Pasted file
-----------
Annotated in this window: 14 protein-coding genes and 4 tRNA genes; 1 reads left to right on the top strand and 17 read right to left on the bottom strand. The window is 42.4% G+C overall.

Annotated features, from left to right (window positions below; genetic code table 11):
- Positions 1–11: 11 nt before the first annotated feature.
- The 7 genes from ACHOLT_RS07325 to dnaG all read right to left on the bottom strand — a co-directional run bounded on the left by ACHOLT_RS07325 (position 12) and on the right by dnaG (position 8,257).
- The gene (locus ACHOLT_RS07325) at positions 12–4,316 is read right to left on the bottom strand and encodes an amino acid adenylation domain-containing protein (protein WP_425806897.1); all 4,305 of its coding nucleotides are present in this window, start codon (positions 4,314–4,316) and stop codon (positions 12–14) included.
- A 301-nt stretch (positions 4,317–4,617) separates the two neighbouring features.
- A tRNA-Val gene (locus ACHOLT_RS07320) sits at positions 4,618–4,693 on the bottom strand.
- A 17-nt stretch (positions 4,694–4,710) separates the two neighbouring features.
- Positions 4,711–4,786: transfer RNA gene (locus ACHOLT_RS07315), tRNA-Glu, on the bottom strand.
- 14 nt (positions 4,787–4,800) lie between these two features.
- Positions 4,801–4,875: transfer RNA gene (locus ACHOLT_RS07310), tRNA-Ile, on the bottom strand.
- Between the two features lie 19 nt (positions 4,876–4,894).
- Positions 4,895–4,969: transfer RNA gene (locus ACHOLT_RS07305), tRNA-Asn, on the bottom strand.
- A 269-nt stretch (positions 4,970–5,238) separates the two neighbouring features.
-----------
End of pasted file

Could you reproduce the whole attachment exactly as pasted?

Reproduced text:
Annotated in this window: 14 protein-coding genes and 4 tRNA genes; 1 reads left to right on the top strand and 17 read right to left on the bottom strand. The window is 42.4% G+C overall.

Annotated features, from left to right (window positions below; genetic code table 11):
- Positions 1–11: 11 nt before the first annotated feature.
- The 7 genes from ACHOLT_RS07325 to dnaG all read right to left on the bottom strand — a co-directional run bounded on the left by ACHOLT_RS07325 (position 12) and on the right by dnaG (position 8,257).
- The gene (locus ACHOLT_RS07325) at positions 12–4,316 is read right to left on the bottom strand and encodes an amino acid adenylation domain-containing protein (protein WP_425806897.1); all 4,305 of its coding nucleotides are present in this window, start codon (positions 4,314–4,316) and stop codon (positions 12–14) included.
- A 301-nt stretch (positions 4,317–4,617) separates the two neighbouring features.
- A tRNA-Val gene (locus ACHOLT_RS07320) sits at positions 4,618–4,693 on the bottom strand.
- A 17-nt stretch (positions 4,694–4,710) separates the two neighbouring features.
- Positions 4,711–4,786: transfer RNA gene (locus ACHOLT_RS07315), tRNA-Glu, on the bottom strand.
- 14 nt (positions 4,787–4,800) lie between these two features.
- Positions 4,801–4,875: transfer RNA gene (locus ACHOLT_RS07310), tRNA-Ile, on the bottom strand.
- Between the two features lie 19 nt (positions 4,876–4,894).
- Positions 4,895–4,969: transfer RNA gene (locus ACHOLT_RS07305), tRNA-Asn, on the bottom strand.
- A 269-nt stretch (positions 4,970–5,238) separates the two neighbouring features.